What was the inspiration for "Mentoring Moments" - The Book?
Early in my career as an HR professional, I sat down with my supervisor to discuss my “career development.” I had recently made the decision to transition from a scientific career to a Human Resources career, and we both knew that I had a lot to learn in order to excel in the HR field.
As we established my annual career goals, one goal was to obtain a mentor — someone who was experienced in HR and could be a counselor and trusted advisor. We began to discuss different people who might be a good fit and came up with several options. The next step was for me to determine exactly what I wanted to gain from a mentor/mentee relationship and to have a conversation with each candidate to determine whether one (or more) would be willing to serve in that capacity.
In preparation for those conversations, I first needed to be sure that I understood what a mentor really was and could provide. From my perspective, here were the key considerations I had when considering someone as a mentor:
M — Motivation: Mentors are motivators. They should be readily available and provide positive encouragement to help mentees pursue their passions and goals.
E — Excellence: Mentors should exhibit excellence and should urge their mentees to do their absolute best in everything they do.
N — Networking: Mentors should help mentees establish a strong network and, if possible, introduce them to influential people and to new networking opportunities.
T — Time: Time together is important, and mentors should be willing to invest their time and establish a nurturing relationship. They should be willing to have regular meetings to establish a strong support system.
O — Openness: Openness and trust between the mentor and mentee are critical, and if they are established early, the mentor/mentee relationship will thrive.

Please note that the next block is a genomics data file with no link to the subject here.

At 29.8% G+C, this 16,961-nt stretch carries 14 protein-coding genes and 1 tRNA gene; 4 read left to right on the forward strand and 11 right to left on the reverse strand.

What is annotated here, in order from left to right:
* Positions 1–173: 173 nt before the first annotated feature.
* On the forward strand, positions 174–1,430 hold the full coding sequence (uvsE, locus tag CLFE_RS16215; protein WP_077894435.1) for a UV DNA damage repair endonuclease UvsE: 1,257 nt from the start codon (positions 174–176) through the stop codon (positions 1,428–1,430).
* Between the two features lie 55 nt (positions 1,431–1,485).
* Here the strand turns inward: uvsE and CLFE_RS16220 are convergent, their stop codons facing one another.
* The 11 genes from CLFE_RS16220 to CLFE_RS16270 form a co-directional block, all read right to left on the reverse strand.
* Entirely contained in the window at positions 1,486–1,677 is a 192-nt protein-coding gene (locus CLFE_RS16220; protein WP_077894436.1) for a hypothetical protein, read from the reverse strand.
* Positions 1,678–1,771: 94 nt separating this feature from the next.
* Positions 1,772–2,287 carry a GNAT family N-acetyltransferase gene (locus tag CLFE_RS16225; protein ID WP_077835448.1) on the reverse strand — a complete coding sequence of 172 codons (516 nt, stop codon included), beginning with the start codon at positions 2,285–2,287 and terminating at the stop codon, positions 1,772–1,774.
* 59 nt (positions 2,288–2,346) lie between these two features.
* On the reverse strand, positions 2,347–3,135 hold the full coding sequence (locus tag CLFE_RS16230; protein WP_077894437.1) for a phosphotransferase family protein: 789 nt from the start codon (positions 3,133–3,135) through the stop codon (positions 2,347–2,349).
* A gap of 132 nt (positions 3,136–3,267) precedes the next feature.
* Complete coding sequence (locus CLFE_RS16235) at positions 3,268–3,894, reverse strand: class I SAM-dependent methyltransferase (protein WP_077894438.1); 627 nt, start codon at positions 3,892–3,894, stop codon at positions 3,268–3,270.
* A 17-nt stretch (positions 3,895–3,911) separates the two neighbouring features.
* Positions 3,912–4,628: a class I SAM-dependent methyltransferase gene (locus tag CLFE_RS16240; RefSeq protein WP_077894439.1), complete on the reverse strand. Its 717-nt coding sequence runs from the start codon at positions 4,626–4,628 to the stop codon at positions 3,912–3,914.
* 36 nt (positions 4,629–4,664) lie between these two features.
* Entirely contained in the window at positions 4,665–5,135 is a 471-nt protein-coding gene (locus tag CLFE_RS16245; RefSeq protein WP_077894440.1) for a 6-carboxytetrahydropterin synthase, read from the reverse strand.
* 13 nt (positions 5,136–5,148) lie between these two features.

R — Respect: Mutual respect ties into trust, and once a mentor relationship has been established, mutual respect will hold that relationship together.
I never established a permanent relationship with someone that I called my mentor and as I helped so many with career guidance as an HR professional, the idea for this book came as I reflected on my career and pondered whether I had missed out on something. I did have many people that I called on for specific guidance, for discussions about my career and personal life and I established relationships that I felt were mutually beneficial. Were they mentors - YES! Whether formal or not, these relationships served a purpose and made a difference in my career.
As managing editor of Mentoring Moments, I reflected on my career and the role that these informal mentors played in my life. I also wanted to provide a tool for women contemplating the direction in which they wanted their career to go, for example, women in the workplace who were trying to decide whether they wanted to enter (or leave) corporate America, mid-career hires with little or no direction, and entrepreneurs who were ready to break out on their own. I wanted them to realize that if they had direction and support, that they did not have to feel as though they were doing it alone, and that if others could succeed, so could they.
In this book, 14 remarkable women share their challenges and ultimate successes in their lives and in their careers. My hope is that each reader will be able to identify with these 14 remarkable women and their stories and see them as a mentor, as women who can help provide guidance to think through some UNexpected life situations or decisions that need to be made. My hope is that they will see these 14 remarkable women as women who have “been there,” who made it through, and who continue to succeed.
At the end of each chapter, there are “Mentoring Moments” that can be used as a tool to work toward future successes. Each chapter ends by asking five key questions for someone to ask themselves and identify how to move through to success. No, this book is not a replacement for a mentor, but it can surely be a tool that can help someone to find the right questions to ask themselves and provide answers and work through with their own mentor.
Ready to change the coaching culture within your organization?